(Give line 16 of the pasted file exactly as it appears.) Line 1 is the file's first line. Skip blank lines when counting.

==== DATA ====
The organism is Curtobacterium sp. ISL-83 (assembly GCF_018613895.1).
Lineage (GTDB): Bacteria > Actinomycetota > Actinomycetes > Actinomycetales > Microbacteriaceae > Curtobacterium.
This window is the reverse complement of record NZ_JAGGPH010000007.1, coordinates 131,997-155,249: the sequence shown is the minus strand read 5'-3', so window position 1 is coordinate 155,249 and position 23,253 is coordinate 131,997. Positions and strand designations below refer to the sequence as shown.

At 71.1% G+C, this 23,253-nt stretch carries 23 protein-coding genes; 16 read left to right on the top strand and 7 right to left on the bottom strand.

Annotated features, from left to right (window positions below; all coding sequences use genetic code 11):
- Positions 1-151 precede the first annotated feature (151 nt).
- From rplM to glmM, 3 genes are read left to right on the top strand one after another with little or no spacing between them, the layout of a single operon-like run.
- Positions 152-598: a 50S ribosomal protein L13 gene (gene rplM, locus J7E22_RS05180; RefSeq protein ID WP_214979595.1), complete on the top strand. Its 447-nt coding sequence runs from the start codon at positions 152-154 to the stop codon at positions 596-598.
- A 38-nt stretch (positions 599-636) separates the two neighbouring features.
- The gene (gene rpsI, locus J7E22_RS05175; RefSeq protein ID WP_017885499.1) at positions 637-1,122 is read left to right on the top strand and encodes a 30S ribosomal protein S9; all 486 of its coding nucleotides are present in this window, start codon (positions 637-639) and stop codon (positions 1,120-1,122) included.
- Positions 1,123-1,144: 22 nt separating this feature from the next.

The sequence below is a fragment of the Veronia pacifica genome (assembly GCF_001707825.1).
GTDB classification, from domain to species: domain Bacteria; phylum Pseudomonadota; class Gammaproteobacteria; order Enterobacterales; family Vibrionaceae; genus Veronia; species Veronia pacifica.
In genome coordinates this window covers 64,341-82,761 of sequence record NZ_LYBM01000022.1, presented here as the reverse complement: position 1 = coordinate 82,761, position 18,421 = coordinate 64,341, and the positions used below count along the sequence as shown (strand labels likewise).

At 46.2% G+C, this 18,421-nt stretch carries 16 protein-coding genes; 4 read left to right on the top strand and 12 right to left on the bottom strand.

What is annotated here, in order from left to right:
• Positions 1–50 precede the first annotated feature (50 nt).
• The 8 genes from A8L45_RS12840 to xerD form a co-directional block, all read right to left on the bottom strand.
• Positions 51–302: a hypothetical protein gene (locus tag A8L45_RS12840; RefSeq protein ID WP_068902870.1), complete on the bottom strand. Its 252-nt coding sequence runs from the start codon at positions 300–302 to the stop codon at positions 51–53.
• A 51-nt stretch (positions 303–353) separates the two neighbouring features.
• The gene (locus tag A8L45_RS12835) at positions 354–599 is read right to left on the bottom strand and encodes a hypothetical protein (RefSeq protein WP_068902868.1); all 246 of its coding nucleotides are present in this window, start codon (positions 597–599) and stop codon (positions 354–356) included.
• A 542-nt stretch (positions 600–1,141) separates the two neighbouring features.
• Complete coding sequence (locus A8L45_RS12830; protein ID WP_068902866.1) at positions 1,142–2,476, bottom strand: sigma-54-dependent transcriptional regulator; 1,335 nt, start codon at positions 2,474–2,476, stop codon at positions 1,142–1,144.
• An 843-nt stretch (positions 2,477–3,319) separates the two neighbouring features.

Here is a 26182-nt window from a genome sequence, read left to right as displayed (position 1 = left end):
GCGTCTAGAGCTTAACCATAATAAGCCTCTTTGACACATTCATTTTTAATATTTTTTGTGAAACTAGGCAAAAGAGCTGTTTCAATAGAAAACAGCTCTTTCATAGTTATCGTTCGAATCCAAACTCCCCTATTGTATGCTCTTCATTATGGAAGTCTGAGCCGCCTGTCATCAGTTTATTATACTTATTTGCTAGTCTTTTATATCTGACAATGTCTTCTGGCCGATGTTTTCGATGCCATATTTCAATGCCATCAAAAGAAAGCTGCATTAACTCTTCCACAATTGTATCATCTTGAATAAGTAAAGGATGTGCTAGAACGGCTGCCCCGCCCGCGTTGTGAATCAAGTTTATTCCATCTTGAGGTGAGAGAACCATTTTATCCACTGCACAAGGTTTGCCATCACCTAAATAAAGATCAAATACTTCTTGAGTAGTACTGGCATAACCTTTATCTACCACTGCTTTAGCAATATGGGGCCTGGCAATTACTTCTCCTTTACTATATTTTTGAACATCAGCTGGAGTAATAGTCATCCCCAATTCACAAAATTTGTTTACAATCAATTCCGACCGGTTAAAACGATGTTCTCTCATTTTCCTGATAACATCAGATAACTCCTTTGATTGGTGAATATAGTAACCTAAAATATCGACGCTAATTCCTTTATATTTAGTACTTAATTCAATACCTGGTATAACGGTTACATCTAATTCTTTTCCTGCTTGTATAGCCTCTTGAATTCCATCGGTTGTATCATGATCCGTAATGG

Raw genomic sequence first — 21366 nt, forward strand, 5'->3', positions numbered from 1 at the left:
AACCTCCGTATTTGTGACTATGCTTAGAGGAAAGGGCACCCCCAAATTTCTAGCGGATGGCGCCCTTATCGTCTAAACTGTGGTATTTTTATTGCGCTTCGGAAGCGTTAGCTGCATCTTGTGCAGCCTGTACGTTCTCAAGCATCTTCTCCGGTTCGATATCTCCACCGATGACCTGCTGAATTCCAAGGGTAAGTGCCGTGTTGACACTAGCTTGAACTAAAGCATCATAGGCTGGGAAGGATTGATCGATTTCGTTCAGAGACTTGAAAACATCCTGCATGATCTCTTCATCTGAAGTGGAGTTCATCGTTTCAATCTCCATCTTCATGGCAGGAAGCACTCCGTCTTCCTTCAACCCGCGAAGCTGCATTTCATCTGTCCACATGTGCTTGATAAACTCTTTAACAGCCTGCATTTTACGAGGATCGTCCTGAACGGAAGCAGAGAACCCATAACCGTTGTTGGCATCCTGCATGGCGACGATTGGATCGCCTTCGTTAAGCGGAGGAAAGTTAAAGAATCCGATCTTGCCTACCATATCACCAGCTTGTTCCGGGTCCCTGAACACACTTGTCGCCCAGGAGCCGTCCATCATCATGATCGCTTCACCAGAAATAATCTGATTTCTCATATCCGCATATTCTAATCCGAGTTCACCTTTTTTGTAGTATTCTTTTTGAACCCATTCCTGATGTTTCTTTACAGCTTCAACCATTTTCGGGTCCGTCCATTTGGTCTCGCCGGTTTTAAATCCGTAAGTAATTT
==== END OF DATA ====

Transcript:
What is annotated here, in order from left to right: